As I’ve been discussing in Health Affairs Blog each month, payment reforms can pose a spectrum of financial risk for providers, with financial upside only — such as pay-for-performance programs — on one end, and downside-only models — such as nonpayment for care that shouldn’t happen — on the other. In March, we examined pay-for-performance, an-upside only model.  This month, we look at another upside-only model, typically used to support care coordination and patient centered medical homes (PCMH). The technical term that Catalyst for Payment Reform (CPR) has coined for this payment model is “payment for non-visit” functions.

In its simplest form, this model is a per member per month (PMPM) payment, layered on top of another form of payment like fee-for-service. Providers typically receive this PMPM payment to help them manage their patients’ care and to support their coordination with other providers in the “medical home.” A lot has been written about care coordination and patient-centered medical homes and their ability to improve care outcomes; however, like their pay-for-performance “cousin,” the ability of these models to contain costs remains to be seen.

How common is this payment model?

According to CPR’s 2013 National Scorecard on Payment Reform, based on responses to eValue8, a nationwide survey of commercial health plans, 0.6 percent of commercial insurance payments to doctors and hospitals are payments for non-visit functions, such as care coordination fees for patient-centered medical homes. This percentage represents about 5 percent of all value-oriented payment as measured by CPR. (Approximately 11 percent of all commercial payments are value-oriented—designed to improve quality and reduce waste.)

However, in the public sector, payments for non-visit functions may be more prevalent. According to a 2012 article in Health Affairs, about half of all states are implementing some type of patient-centered medical home for their Medicaid populations Nineteen of those 25 states are paying providers a PMPM care management fee to perform the functions of a patient-centered medical home. The model may continue to gain popularity in the private sector as well.

Does this payment model help providers improve quality and reduce costs?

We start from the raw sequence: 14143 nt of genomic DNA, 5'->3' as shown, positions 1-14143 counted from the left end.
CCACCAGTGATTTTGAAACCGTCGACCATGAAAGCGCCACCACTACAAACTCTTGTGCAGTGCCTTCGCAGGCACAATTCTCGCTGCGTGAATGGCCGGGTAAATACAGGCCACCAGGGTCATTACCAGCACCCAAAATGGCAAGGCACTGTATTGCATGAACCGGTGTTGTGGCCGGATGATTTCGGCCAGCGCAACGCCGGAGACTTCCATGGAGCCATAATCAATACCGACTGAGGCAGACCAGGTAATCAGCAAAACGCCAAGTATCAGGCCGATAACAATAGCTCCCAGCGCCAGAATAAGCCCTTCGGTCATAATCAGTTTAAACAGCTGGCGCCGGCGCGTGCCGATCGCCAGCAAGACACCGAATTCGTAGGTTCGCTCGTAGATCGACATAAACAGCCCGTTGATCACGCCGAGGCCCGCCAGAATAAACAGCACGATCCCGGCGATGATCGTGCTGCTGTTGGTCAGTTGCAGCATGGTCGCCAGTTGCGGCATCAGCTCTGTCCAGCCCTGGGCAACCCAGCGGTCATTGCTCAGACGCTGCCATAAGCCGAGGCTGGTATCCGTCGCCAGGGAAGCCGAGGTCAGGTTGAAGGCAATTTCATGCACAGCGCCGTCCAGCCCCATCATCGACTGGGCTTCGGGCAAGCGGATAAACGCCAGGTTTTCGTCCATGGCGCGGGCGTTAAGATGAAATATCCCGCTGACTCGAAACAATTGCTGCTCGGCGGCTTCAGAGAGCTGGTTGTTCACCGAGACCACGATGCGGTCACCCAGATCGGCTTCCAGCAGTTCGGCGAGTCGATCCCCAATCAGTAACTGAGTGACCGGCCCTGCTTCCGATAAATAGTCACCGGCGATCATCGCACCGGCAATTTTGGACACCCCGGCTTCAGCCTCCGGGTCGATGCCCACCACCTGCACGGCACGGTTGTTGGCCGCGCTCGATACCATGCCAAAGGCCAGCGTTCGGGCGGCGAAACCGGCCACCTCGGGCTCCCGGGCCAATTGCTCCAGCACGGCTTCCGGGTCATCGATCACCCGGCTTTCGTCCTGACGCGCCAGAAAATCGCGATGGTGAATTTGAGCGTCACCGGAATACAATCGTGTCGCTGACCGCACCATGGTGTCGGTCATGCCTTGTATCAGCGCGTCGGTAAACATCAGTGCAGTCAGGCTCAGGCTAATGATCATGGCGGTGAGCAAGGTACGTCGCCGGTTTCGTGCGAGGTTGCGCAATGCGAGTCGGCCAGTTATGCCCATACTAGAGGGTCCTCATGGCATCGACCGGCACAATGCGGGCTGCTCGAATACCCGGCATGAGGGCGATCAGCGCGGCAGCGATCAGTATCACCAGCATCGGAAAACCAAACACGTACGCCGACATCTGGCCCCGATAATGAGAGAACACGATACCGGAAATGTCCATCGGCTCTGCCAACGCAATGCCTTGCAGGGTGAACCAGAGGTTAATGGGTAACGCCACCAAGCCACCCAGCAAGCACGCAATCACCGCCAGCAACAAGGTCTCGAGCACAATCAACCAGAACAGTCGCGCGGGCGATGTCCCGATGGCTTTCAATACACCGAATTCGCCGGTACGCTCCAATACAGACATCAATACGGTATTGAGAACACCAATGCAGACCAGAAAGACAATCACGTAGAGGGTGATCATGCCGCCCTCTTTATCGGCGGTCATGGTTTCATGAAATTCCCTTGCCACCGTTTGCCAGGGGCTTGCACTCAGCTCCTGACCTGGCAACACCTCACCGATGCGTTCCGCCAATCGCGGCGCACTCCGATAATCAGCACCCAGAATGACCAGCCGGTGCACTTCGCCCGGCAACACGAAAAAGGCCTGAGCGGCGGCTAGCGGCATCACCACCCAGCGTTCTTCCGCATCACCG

Just this spring, on the heels of a recent JAMA study showing NCQA-certified patient-centered medical homes failed to produce significant cost savings, the Medicare Payment Advisory Commission (MedPAC) questioned the patient-centered medical home model and its cost efficiency. The study showed the model was associated with limited improvements in quality and was not associated with reductions in utilization of hospital, emergency department, or ambulatory care services or total costs over three years, despite the payments for non-visit functions to the providers.

Similarly, Medicare has a long history of using care coordination approaches with little to no impact on spending. A 2012 Congressional Budget Office Report on various demonstration projects found that, “Most programs have not reduced Medicare spending: In nearly every program involving disease management and care coordination, spending was either unchanged or increased relative to the spending that would have occurred in the absence of the program, when the fees paid to the participating organizations were considered.”

Studies of some specific PCMHs reveal the model can, under some circumstances, produce improvements in quality as well as savings. For example, Illinois Health Connect has had success; launched in July 2006, it is the state’s primary care case management (PCCM) program for certain populations covered by Medicaid, CHIP, and the state-funded program for children who would otherwise be uninsured. Participating primary care providers (PCPs) sign an agreement to provide better care and better access in exchange for an enhanced fee schedule and ongoing monthly PMPM care management fees. They are also eligible for performance incentives. In April 2010, the Illinois Department of Healthcare and Family Services announced that Illinois Health Connect saved the state approximately $150 million in fiscal year 2009, according to details shared with the National Academy for State Health Policy.